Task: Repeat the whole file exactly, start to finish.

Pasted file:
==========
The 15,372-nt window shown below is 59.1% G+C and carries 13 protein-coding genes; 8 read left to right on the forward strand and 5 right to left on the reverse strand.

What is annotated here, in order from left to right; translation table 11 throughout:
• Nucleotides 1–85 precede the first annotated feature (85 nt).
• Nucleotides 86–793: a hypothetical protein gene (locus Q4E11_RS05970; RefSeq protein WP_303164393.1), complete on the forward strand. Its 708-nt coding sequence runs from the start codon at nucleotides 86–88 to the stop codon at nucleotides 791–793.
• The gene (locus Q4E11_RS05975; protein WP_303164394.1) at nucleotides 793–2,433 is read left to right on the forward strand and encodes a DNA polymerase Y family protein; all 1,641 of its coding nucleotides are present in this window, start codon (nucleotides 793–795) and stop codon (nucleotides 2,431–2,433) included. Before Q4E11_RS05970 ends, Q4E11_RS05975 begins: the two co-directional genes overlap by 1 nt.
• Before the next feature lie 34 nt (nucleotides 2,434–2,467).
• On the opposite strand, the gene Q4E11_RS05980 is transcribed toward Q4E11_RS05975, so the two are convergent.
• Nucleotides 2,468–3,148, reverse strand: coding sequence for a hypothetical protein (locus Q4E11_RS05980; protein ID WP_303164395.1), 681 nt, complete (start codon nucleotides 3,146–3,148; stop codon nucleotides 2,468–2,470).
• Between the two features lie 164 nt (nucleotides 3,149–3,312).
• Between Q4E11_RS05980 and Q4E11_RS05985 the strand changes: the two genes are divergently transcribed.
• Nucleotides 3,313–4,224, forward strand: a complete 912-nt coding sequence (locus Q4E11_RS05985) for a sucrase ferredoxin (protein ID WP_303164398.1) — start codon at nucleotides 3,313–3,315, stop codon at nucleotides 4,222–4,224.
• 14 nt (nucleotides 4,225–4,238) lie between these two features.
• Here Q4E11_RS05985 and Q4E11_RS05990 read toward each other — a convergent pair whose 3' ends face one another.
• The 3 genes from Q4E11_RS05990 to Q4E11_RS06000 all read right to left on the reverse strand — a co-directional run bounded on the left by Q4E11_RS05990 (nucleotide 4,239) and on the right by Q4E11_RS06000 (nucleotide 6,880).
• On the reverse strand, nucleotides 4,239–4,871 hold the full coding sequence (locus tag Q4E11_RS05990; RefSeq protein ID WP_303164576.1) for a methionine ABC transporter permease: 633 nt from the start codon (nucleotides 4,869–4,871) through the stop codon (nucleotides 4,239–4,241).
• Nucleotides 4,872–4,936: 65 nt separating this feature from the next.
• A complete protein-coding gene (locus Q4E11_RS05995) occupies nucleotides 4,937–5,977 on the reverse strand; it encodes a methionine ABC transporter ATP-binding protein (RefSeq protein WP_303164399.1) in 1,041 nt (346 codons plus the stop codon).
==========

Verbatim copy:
The 15,372-nt window shown below is 59.1% G+C and carries 13 protein-coding genes; 8 read left to right on the forward strand and 5 right to left on the reverse strand.

What is annotated here, in order from left to right; translation table 11 throughout:
• Nucleotides 1–85 precede the first annotated feature (85 nt).
• Nucleotides 86–793: a hypothetical protein gene (locus Q4E11_RS05970; RefSeq protein WP_303164393.1), complete on the forward strand. Its 708-nt coding sequence runs from the start codon at nucleotides 86–88 to the stop codon at nucleotides 791–793.
• The gene (locus Q4E11_RS05975; protein WP_303164394.1) at nucleotides 793–2,433 is read left to right on the forward strand and encodes a DNA polymerase Y family protein; all 1,641 of its coding nucleotides are present in this window, start codon (nucleotides 793–795) and stop codon (nucleotides 2,431–2,433) included. Before Q4E11_RS05970 ends, Q4E11_RS05975 begins: the two co-directional genes overlap by 1 nt.
• Before the next feature lie 34 nt (nucleotides 2,434–2,467).
• On the opposite strand, the gene Q4E11_RS05980 is transcribed toward Q4E11_RS05975, so the two are convergent.
• Nucleotides 2,468–3,148, reverse strand: coding sequence for a hypothetical protein (locus Q4E11_RS05980; protein ID WP_303164395.1), 681 nt, complete (start codon nucleotides 3,146–3,148; stop codon nucleotides 2,468–2,470).
• Between the two features lie 164 nt (nucleotides 3,149–3,312).
• Between Q4E11_RS05980 and Q4E11_RS05985 the strand changes: the two genes are divergently transcribed.
• Nucleotides 3,313–4,224, forward strand: a complete 912-nt coding sequence (locus Q4E11_RS05985) for a sucrase ferredoxin (protein ID WP_303164398.1) — start codon at nucleotides 3,313–3,315, stop codon at nucleotides 4,222–4,224.
• 14 nt (nucleotides 4,225–4,238) lie between these two features.
• Here Q4E11_RS05985 and Q4E11_RS05990 read toward each other — a convergent pair whose 3' ends face one another.
• The 3 genes from Q4E11_RS05990 to Q4E11_RS06000 all read right to left on the reverse strand — a co-directional run bounded on the left by Q4E11_RS05990 (nucleotide 4,239) and on the right by Q4E11_RS06000 (nucleotide 6,880).
• On the reverse strand, nucleotides 4,239–4,871 hold the full coding sequence (locus tag Q4E11_RS05990; RefSeq protein ID WP_303164576.1) for a methionine ABC transporter permease: 633 nt from the start codon (nucleotides 4,869–4,871) through the stop codon (nucleotides 4,239–4,241).
• Nucleotides 4,872–4,936: 65 nt separating this feature from the next.
• A complete protein-coding gene (locus Q4E11_RS05995) occupies nucleotides 4,937–5,977 on the reverse strand; it encodes a methionine ABC transporter ATP-binding protein (RefSeq protein WP_303164399.1) in 1,041 nt (346 codons plus the stop codon).